Like the iPhone, the iPad is primarily a touch device. The front is dominated by a 9.7-inch (24.6-centimeter) touch screen, with a single button (the same Home button found on the iPhone) placed below it. Apple offers two different iPad colors: one with a black face bezel and one with a white face bezel. The front also houses a webcam for Apple’s FaceTime video chatting, while the back has a higher resolution camera for taking better photos. The iPad’s build looks more like an iPhone 3GS than the newer iPhone 4 or iPhone 5, thanks to a smooth, curved metal body. A power button sits at the top edge of that curved surface. The iPad’s only other buttons sit on the right side of the device: a rocker controls volume, while another button can serve as mute or rotation lock for the screen.
The fouth generation iPad measures 9.5 inches (24.1 centimeters) tall by 7.3 inches (18.5 centimeters) wide and 0.4 inches (1 centimeter) deep. Unlike most Android tablets, Apple has chosen a 4:3 aspect ratio for the iPad instead of the widescreen 16:9. The closer-to-square design keeps the iPad from being awkwardly tall or wide in either portrait or landscape orientation, though the trade-off is that widescreen videos can’t make as much use of the screen space. The iPad uses an IPS, or in-plane switching, LCD planel. The viewing angles and colors of IPS displays are superior to standard or twisted nematic TFT screens typically found in notebooks and flat-panel monitors. For instance, the iPad can be viewed clearly from a viewing angle of 178 degrees [source: Brandrick].
While the look of the iPad hasn’t changed much from iteration to iteration, it has gotten lighter (and then heavier again). Apple cut the first iPad’s 1.5 pounds (0.7 kilograms) down to 1.3 pounds (0.6 kilograms) with the iPad 2. The third and fourth generation models increased that weight a little due to a larger battery. That’s a rare move for Apple, but they had a good reason for the increased weight: The third generation iPad introduced a dramatically higher resolution screen to the tablet, which makes content much sharper.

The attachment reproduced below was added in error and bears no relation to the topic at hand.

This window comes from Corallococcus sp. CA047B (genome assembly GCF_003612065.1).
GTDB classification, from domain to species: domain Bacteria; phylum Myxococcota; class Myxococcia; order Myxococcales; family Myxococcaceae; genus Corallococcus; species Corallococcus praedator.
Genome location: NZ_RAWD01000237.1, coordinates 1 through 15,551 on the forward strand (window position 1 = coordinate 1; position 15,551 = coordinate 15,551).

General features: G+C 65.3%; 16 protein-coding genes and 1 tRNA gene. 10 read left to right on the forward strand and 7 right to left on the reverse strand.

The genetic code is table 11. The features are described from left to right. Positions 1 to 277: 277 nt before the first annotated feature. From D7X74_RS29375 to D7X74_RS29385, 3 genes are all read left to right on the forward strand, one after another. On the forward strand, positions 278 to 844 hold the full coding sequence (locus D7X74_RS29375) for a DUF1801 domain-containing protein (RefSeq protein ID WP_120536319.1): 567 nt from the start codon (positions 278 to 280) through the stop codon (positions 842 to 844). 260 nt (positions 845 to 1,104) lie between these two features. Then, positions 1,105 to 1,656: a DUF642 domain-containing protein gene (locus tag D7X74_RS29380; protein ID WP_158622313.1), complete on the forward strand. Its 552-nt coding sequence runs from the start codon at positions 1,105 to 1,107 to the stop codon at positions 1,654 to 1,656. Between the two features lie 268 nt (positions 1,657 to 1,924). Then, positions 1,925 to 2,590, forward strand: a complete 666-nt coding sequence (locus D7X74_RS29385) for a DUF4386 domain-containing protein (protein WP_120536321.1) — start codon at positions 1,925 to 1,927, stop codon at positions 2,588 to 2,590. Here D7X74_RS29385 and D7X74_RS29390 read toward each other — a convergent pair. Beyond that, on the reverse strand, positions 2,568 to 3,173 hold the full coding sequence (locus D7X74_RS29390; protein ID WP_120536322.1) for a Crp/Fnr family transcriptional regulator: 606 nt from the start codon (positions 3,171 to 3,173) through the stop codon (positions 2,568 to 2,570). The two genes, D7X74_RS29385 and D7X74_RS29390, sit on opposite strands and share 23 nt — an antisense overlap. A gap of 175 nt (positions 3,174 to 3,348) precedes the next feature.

We’ll dive into the specifics more on the next page, which is all about the iPad’s hardware.
Taken apart, tablets and smartphones look a whole lot like laptops. The same basic components are all there: processor and memory, screen and battery. Of course, there are some key differences between mobile devices and full-size computers. Where your desktop PC likely has a large graphics card that’s totally separate from the central processing unit (CPU), mobile devices like the iPad run on systems-on-chip (SoCs). A SoC contains the CPU and GPU in a single, compact unit, which is very power- and space-efficient.
The fourth generation iPad, released in late 2012, runs on the Apple A6X, a 1.4GHz dual-core processor with a quad-core graphics processing unit (GPU) onboard. At the time of its release, benchmarks showed it was the most powerful SoC on the market [source: Extreme Tech].
Other key components of the fourth generation iPad include 1GB of RAM, a 720p FaceTime front-facing cam, 5 megapixel rear camera, a 42.5 watt-hour battery, Bluetooth 4.0, standard sensor package (gyroscope, accelerometer and ambient light sensor) and a digital compass. Of course, every iPad includes a WiFi chip, and Apple sells models with 3G and LTE cellular support. The base model comes with 16 gigabytes of flash storage, but for $100 or $200 more you can upgrade to 32GB or 64GB, respectively.
With the launch of the iPad 2, Apple introduced a new type of cover for the device. The iPad Smart Cover uses magnets to latch on to the iPad and cover it snugly. The cover can be opened and folded into a triangular shape to prop up the iPad 2 and serve as a stand. And once the cover is on the iPad 2, the device switches to sleep mode. The cover helps protect the screen while conserving battery life. The iPad Smart Cover is purchased separately from the tablet itself.
The iPad’s standout feature is its screen, and that’s especially true with the third and fourth gen models. The first two iPads used a 1024 by 768 pixel display, while the third generation model quadrupled the number of pixels to 2048 by 1536. That’s a higher resolution than most computer monitors and HD televisions! Apple has branded its high resolution screens “Retina” displays because the pixels are so small, you can’t individually discern them.
But wait, does that mean you’re going to have to squint to read anything on the iPad 3 or 4? Nope. The iPad still displays content at the same resolution, but essentially uses four display pixels for every one image data pixel. The increased pixel density reduces aliasing, making text and images smooth and sharp. Apple kept the iPad’s resolution unchanged so that apps developed for past hardware would still work just as well on the new screen.
As good as the iPad hardware is, Apple’s real strength is iOS, the mobile operating system its tablets and phones run on. Let’s take a look at the iPad’s user interface and app store.
For more Detail: How the iPad Works